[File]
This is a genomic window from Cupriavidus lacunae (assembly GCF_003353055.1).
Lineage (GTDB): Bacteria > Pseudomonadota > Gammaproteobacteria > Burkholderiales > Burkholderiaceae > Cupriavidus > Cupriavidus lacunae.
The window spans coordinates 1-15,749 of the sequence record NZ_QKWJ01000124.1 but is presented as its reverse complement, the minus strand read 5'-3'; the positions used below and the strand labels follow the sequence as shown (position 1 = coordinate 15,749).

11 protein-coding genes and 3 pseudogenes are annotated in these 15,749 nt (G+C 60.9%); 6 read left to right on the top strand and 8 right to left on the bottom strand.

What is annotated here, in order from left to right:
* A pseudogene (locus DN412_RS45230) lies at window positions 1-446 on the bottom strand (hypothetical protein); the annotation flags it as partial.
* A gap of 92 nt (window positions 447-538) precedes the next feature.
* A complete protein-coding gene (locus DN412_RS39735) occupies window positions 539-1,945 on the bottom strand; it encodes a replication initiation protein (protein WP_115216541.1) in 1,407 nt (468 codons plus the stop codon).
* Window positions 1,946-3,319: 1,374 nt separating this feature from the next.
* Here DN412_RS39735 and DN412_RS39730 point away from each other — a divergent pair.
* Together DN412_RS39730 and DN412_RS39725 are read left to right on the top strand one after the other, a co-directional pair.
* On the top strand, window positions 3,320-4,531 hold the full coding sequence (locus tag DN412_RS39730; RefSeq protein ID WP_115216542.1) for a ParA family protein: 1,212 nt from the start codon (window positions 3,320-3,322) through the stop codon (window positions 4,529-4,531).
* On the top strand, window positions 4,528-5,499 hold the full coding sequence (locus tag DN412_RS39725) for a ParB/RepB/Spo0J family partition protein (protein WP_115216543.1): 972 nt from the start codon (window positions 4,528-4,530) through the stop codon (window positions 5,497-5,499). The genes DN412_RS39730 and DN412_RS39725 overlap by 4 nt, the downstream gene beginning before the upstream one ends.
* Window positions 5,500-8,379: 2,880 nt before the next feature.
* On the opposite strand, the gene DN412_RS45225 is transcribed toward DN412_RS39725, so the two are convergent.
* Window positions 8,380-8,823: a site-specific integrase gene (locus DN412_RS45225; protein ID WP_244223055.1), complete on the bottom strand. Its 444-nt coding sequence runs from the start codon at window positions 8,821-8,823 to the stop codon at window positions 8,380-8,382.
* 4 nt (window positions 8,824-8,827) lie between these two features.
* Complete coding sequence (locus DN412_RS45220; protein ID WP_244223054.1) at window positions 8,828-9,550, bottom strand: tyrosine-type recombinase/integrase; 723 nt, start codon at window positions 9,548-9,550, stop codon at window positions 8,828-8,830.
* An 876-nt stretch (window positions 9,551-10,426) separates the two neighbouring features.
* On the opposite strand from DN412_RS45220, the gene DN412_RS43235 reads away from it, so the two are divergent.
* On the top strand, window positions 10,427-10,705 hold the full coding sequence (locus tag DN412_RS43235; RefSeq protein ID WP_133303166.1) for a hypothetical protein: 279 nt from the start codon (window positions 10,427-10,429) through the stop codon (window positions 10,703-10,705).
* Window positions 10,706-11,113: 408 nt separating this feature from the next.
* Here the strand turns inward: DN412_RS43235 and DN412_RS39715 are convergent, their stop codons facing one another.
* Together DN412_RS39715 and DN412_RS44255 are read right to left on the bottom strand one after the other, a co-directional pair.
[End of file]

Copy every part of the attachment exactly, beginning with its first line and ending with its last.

This is a genomic window from Cupriavidus lacunae (assembly GCF_003353055.1).
Lineage (GTDB): Bacteria > Pseudomonadota > Gammaproteobacteria > Burkholderiales > Burkholderiaceae > Cupriavidus > Cupriavidus lacunae.
The window spans coordinates 1-15,749 of the sequence record NZ_QKWJ01000124.1 but is presented as its reverse complement, the minus strand read 5'-3'; the positions used below and the strand labels follow the sequence as shown (position 1 = coordinate 15,749).

11 protein-coding genes and 3 pseudogenes are annotated in these 15,749 nt (G+C 60.9%); 6 read left to right on the top strand and 8 right to left on the bottom strand.

What is annotated here, in order from left to right:
* A pseudogene (locus DN412_RS45230) lies at window positions 1-446 on the bottom strand (hypothetical protein); the annotation flags it as partial.
* A gap of 92 nt (window positions 447-538) precedes the next feature.
* A complete protein-coding gene (locus DN412_RS39735) occupies window positions 539-1,945 on the bottom strand; it encodes a replication initiation protein (protein WP_115216541.1) in 1,407 nt (468 codons plus the stop codon).
* Window positions 1,946-3,319: 1,374 nt separating this feature from the next.
* Here DN412_RS39735 and DN412_RS39730 point away from each other — a divergent pair.
* Together DN412_RS39730 and DN412_RS39725 are read left to right on the top strand one after the other, a co-directional pair.
* On the top strand, window positions 3,320-4,531 hold the full coding sequence (locus tag DN412_RS39730; RefSeq protein ID WP_115216542.1) for a ParA family protein: 1,212 nt from the start codon (window positions 3,320-3,322) through the stop codon (window positions 4,529-4,531).
* On the top strand, window positions 4,528-5,499 hold the full coding sequence (locus tag DN412_RS39725) for a ParB/RepB/Spo0J family partition protein (protein WP_115216543.1): 972 nt from the start codon (window positions 4,528-4,530) through the stop codon (window positions 5,497-5,499). The genes DN412_RS39730 and DN412_RS39725 overlap by 4 nt, the downstream gene beginning before the upstream one ends.
* Window positions 5,500-8,379: 2,880 nt before the next feature.
* On the opposite strand, the gene DN412_RS45225 is transcribed toward DN412_RS39725, so the two are convergent.
* Window positions 8,380-8,823: a site-specific integrase gene (locus DN412_RS45225; protein ID WP_244223055.1), complete on the bottom strand. Its 444-nt coding sequence runs from the start codon at window positions 8,821-8,823 to the stop codon at window positions 8,380-8,382.
* 4 nt (window positions 8,824-8,827) lie between these two features.
* Complete coding sequence (locus DN412_RS45220; protein ID WP_244223054.1) at window positions 8,828-9,550, bottom strand: tyrosine-type recombinase/integrase; 723 nt, start codon at window positions 9,548-9,550, stop codon at window positions 8,828-8,830.
* An 876-nt stretch (window positions 9,551-10,426) separates the two neighbouring features.
* On the opposite strand from DN412_RS45220, the gene DN412_RS43235 reads away from it, so the two are divergent.
* On the top strand, window positions 10,427-10,705 hold the full coding sequence (locus tag DN412_RS43235; RefSeq protein ID WP_133303166.1) for a hypothetical protein: 279 nt from the start codon (window positions 10,427-10,429) through the stop codon (window positions 10,703-10,705).
* Window positions 10,706-11,113: 408 nt separating this feature from the next.
* Here the strand turns inward: DN412_RS43235 and DN412_RS39715 are convergent, their stop codons facing one another.
* Together DN412_RS39715 and DN412_RS44255 are read right to left on the bottom strand one after the other, a co-directional pair.